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After WannaCry knocked it offline, UK's National Health Service banks on new security center to improve cybersecurity

The new $27 million project will provide the NHS Security Operations Center with enhanced monitoring, vulnerability testing and malware analysis.

Jessica Davis, Associate Editor

The NHS Lanarkshire corporate office in the U.K. Credit: Google MapsThe NHS Lanarkshire corporate office in the U.K. Credit: Google Maps

The U.K. National Health Service recently launched a 20 million pound -- or about $27 million -- project on a new security operations center to help its hospital and health centers fend off cyberattacks.

The new Security Operations Center will improve the health system's current security capabilities, including ethical hacking, malware analysis and pen testing. The center is also tasked with giving NHS Trusts cybersecurity guidance.

The announcement comes on the heels of the massive global WannaCry attack. Over 50 NHS Trusts were impacted by the attack, including about 600 surgeries and more than 19,000 appointment cancellations. In fact, five hospitals were forced to divert ambulances to other facilities.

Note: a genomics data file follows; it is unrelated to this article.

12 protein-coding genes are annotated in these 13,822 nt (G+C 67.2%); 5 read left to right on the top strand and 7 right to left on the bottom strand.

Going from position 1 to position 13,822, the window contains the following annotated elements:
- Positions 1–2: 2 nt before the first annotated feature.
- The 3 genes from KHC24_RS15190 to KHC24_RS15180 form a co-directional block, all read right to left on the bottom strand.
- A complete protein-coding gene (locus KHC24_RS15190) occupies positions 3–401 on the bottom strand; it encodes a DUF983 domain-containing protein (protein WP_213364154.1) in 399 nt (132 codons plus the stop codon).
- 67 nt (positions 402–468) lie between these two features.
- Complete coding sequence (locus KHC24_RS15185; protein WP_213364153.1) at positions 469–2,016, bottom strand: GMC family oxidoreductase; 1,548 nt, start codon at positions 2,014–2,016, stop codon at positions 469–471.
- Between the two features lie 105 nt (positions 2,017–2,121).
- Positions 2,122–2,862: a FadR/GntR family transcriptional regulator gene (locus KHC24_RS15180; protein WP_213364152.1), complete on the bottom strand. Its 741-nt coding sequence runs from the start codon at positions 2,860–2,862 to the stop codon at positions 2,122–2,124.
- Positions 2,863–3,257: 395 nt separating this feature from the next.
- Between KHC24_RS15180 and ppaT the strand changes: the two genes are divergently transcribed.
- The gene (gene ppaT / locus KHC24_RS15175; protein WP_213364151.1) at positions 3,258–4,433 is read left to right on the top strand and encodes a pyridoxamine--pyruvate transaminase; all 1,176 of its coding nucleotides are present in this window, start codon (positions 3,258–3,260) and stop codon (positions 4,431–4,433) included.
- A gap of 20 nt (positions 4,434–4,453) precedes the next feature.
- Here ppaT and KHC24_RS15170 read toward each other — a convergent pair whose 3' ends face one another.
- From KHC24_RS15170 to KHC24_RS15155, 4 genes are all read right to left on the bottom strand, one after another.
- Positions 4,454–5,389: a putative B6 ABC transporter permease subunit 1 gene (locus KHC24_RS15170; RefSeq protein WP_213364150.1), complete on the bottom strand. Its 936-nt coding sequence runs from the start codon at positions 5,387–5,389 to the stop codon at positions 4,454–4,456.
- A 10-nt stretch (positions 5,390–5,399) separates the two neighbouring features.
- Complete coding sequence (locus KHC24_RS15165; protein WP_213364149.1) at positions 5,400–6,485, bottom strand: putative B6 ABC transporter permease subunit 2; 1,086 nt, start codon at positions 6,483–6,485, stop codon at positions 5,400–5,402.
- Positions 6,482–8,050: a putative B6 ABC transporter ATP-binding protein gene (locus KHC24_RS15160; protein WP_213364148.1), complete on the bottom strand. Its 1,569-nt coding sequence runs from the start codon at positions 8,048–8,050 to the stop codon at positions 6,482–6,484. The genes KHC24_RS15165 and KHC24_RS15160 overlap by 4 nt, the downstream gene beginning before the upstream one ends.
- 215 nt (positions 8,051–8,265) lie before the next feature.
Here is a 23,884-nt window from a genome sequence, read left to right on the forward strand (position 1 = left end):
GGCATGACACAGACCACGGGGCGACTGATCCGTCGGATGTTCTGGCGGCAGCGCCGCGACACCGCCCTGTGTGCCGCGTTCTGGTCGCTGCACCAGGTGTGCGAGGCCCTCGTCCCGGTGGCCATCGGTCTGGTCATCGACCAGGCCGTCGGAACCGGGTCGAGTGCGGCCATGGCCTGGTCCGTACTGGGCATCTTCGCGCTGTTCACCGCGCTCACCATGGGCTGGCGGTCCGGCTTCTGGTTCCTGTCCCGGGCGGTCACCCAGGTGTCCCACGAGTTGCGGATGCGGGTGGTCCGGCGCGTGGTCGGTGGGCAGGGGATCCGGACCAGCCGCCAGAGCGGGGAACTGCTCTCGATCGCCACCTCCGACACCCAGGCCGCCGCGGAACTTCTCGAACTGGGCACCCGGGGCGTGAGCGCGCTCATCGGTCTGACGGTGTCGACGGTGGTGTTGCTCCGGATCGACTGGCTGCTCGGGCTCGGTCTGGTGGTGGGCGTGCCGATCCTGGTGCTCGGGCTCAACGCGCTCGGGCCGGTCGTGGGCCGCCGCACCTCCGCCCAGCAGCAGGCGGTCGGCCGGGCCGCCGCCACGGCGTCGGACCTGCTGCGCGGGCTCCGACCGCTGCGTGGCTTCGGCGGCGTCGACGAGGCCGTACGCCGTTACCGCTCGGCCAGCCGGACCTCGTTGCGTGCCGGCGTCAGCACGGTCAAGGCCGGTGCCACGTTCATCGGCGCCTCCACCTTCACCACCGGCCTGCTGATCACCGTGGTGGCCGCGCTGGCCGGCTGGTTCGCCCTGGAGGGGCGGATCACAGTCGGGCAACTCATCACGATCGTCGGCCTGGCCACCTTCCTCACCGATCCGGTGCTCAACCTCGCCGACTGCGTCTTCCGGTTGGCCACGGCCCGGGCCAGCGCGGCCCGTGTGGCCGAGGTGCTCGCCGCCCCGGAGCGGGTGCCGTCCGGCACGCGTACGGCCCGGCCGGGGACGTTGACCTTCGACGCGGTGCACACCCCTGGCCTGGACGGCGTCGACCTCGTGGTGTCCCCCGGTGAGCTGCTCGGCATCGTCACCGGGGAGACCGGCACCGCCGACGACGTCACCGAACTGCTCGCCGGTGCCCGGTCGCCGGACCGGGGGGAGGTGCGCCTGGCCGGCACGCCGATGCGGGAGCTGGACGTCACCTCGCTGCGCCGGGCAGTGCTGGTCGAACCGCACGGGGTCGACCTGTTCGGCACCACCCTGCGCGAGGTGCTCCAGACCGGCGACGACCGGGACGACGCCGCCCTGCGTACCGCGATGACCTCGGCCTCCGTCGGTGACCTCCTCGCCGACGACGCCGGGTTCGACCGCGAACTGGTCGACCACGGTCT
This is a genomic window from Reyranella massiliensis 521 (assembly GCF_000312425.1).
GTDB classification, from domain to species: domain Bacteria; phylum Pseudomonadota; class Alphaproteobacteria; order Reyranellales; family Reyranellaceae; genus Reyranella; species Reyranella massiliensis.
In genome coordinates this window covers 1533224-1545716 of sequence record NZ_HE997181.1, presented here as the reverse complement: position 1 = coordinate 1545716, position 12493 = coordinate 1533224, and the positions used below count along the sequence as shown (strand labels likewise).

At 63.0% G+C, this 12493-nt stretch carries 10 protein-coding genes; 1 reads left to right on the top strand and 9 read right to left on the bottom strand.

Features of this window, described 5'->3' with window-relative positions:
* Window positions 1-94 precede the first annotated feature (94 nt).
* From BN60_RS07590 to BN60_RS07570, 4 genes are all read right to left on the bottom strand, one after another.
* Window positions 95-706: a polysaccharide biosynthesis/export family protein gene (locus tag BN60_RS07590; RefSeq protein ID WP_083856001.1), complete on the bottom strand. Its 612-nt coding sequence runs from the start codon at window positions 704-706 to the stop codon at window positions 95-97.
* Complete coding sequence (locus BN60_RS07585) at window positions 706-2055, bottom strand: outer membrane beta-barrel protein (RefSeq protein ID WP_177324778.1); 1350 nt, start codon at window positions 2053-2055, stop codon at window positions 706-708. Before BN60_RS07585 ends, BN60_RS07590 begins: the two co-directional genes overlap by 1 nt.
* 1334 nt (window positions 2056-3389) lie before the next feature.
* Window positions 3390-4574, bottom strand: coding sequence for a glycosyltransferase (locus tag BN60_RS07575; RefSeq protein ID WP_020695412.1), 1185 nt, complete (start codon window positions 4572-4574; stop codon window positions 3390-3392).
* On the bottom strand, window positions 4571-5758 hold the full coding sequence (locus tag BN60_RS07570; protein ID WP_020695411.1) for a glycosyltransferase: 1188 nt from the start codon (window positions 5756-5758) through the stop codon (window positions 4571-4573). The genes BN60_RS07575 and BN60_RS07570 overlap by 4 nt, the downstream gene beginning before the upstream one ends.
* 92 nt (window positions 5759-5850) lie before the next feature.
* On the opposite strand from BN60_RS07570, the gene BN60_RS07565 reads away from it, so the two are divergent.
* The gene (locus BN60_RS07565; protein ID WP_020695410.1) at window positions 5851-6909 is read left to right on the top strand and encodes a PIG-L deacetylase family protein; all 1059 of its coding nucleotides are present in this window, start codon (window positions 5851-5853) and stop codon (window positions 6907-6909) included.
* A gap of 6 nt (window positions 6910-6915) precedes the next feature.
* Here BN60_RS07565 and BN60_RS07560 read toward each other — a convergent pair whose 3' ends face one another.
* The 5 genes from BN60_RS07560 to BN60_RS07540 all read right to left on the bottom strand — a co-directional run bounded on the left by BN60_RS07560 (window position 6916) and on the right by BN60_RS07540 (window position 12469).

The attack was the largest cyberattack ever experienced by the health system -- although individual trusts were hit by other hacks prior to the May 12 attack.

[Also: How US healthcare spent the weekend protecting against WannaCry]

A National Audit Office report in October found that outdated and unsupported operating systems still in use by NHS and a lack of basic security measures left the organization vulnerable to attack.

One of the security center's tasks will be to ensure all NHS Trusts are following best practices. Further, the center will perform ongoing monitoring. The funding will also invest in NHS Digital, the national IT partner of the health system, which will provide a monitoring service to analyze intelligence over multiple sources. NHS Digital will also share threat intelligence with all health providers.

The security center will give all NHS organizations dealing with a cybersecurity incident specialist support and on-site security assessments. To NHS Digital Security Center Head Dan Taylor, the partnership will provide needed resources during peak periods and help proactively monitor the web for emerging threats.

"It will also allow us to improve our current capabilities in ethical hacking, vulnerability testing and the forensic analysis of malicious software and will improve our ability to anticipate future vulnerabilities while supporting health and care in remediating current known threats," said Taylor in a statement.

"By creating a national, near-real-time monitoring and alerting service that covers the whole health and care system, the SOC will drive economies of scale, giving health and care organizations additional intelligence and support services that they might not otherwise be able to access," he added.

Twitter: @JessieFDavis
Email the writer: jessica.davis@himssmedia.com

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